When Michael Angelo was twelve years of age, although he had had no instruction in art, he did a piece of work which greatly pleased the painter Domenico Ghirlandajo. That artist at once declared that here was lad of genius, who must quit his school studies and become a painter.
This was what the little Michael most wished to do, but he had no hope that his father would listen for a moment to the suggestion. His father, Ludovico Buonarotti, was a distinguished man in the state, and held art and artists in contempt. He had planned a great political career for his boy, as the boy knew very well.
Ghirlandajo was enthusiastic, however, and, in company with the lad, he at once visited Ludovico, and asked him to place Michael in his studio.
Ludovico was very angry, saying that he wished his son to become a prominent man in society and politics, not a dauber and a mason; but when he found that young Michael was determined to be an artist or nothing he gave way, though most ungraciously. He would not say that he consented to place his son with Ghirlandajo; he would not admit that the study of art was study, or the studio of an artist anything but a shop. He said to the artist: "I give up my son to you. He shall be your apprentice or your servant, as you please, for three years, and you must
pay me twenty-four florins for his services."
In spite of the insulting words and the insulting terms, Michael Angelo consented thus to be hired out as a servant to the artist, who should have been paid by his father for teaching him. He had to endure much, indeed, besides the anger and contempt of his father, who forbade him even to visit his house, and utterly disowned him. His fellow-pupils were jealous of his ability, and ill-treated him constantly, one of them going so far as to break his nose with a blow.
When Michael Angelo had been with Ghirlandajo about two years, he went one day to the Gardens of St. Mark, where the Prince Lorenzo de' Medici--who was the foremost patron of art in Florence--had established a rich museum of art-works at great expense. One of the workmen in the garden gave the boy leave to try his hand at copying some of the sculptures there, and Michael, who had hitherto studied only painting, was glad of a chance to experiment with the chisel, which he preferred to the brush. He chose for his model an ancient figure of a faun, which
was somewhat mutilated. The mouth, indeed, was entirely broken off, but the boy was very self-reliant, and this did not trouble him. He worked day after day at the piece, creating a mouth for it of his own imagining, with the lips parted in laughter and the teeth displayed.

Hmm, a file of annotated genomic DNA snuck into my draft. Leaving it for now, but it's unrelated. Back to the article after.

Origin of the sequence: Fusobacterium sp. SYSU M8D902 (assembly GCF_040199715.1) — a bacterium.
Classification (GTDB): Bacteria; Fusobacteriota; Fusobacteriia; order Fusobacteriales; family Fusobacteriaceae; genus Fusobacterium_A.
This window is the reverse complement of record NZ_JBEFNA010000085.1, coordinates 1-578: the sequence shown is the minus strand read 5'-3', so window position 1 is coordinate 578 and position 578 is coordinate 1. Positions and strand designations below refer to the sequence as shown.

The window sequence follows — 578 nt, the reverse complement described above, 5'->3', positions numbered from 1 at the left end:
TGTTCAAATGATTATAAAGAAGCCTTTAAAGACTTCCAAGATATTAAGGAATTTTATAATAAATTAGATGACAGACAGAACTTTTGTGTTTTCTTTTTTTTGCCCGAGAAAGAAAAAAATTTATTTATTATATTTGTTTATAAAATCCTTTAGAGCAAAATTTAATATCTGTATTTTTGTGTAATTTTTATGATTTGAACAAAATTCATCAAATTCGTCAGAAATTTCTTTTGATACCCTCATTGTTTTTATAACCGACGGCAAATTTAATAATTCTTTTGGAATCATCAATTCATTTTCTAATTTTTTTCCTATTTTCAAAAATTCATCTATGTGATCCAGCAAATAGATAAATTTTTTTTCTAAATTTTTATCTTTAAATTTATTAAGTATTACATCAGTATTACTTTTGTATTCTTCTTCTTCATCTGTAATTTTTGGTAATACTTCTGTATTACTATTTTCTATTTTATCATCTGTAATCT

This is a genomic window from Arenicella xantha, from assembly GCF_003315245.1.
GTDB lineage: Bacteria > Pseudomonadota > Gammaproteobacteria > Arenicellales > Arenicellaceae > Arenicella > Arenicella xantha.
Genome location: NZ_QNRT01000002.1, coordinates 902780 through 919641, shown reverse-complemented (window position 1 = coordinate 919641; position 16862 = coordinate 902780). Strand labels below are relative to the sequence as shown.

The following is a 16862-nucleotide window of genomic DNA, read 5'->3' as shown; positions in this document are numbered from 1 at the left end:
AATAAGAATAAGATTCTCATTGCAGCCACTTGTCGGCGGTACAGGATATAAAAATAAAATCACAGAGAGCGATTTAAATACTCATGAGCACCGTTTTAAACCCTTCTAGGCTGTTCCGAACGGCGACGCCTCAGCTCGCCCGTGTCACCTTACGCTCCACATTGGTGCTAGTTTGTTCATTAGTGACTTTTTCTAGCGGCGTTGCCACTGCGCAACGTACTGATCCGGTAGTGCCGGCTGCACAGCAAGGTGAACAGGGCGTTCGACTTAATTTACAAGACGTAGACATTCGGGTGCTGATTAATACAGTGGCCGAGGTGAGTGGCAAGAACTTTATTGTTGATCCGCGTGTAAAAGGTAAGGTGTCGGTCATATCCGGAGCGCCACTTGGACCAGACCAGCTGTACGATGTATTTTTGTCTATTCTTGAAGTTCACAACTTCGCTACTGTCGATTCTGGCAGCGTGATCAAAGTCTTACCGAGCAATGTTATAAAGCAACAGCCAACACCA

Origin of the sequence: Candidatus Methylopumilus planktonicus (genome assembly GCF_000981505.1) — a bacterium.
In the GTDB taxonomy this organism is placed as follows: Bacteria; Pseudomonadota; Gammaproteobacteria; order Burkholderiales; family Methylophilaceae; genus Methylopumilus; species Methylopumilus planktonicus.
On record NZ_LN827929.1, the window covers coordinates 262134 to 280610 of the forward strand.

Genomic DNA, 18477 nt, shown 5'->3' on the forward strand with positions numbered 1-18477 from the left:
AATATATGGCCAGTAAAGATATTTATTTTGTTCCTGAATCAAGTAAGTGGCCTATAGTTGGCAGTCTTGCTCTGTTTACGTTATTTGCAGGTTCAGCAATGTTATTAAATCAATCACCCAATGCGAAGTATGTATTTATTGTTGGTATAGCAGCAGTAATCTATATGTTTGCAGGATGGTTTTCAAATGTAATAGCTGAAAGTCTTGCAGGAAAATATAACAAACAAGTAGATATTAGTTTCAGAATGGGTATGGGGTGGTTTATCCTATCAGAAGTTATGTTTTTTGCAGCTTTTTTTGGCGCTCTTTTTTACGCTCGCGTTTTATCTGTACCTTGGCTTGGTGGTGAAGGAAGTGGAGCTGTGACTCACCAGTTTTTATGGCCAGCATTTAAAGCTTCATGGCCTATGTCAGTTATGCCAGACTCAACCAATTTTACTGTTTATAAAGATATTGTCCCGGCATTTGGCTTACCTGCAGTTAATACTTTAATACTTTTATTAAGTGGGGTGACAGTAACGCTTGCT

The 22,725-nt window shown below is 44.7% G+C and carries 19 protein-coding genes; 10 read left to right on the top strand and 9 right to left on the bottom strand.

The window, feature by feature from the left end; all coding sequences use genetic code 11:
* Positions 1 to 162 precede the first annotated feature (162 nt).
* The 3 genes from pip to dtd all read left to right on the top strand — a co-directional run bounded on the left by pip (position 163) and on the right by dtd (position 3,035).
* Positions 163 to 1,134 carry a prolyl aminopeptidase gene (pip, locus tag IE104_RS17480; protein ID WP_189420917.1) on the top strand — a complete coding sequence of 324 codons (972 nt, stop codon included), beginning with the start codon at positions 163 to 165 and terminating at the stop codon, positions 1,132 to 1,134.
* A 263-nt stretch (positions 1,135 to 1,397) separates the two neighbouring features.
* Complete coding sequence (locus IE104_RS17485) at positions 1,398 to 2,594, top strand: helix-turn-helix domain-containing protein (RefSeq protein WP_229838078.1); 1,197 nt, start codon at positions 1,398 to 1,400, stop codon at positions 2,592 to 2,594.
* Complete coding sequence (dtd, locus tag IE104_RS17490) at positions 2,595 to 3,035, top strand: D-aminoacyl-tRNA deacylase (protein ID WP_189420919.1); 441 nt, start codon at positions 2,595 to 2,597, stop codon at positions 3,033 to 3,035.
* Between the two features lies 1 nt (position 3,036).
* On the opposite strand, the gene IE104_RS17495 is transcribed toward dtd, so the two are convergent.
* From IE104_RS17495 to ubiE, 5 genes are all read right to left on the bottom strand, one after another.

When he had finished, and was looking at his work, a man standing near asked if he might offer a criticism.
"Yes," answered the boy, "if it is a just one."
"Of that you shall be the judge," said the man.
"Very well. What is it?"
"The forehead of your faun is old, but the mouth is young. See, it has a full set of perfect teeth. A faun so old as this one is would not have perfect teeth."
The lad admitted the justice of the criticism, and proceeded to remedy the defect by chipping away two or three of the teeth, and chiselling the gums so as to give them a shrivelled appearance.
The next morning, when Michael went to remove his faun from the garden, it was gone. He searched everywhere for it, but without success. Finally, seeing the man who had made the suggestion about the teeth, he asked him if he knew where it was.
"Yes," replied the man, "and if you will follow me I'll show you where it is."
"Will you give it back to me? I made it, and have a right to it."
"Oh, if you must have it, you shall."
With that he led the way into the palace of the prince, and there, among the most precious works of art in the collection, stood the faun. The young sculptor cried out in alarm, declaring that the Prince Lorenzo would never forgive the introduction of so rude a piece of work among his treasures of sculpture. To his astonishment the man declared that he was himself the Prince Lorenzo de' Medici, and that he set the highest value upon this work.
"I am your protector and friend," he added. "Henceforth you shall be counted as my son, for you are destined to become one of the great masters of art."
This was overwhelming good-fortune. Lorenzo de' Medici was a powerful nobleman, known far and wide to be a most expert judge of works of art. His approval was in itself fame and fortune.
Filled with joy, the lad went straightway to his father's house, which he had been forbidden to enter, and, forcing his way into Ludovico's presence, told him what had happened. The father refused to believe the good news until Michael led him into Lorenzo's presence.
When the prince, by way of emphasizing his goodwill, offered Ludovico any post he might choose, he asked for a very modest place indeed, saying, with bitter contempt, that it was good enough "for the father of a mason."
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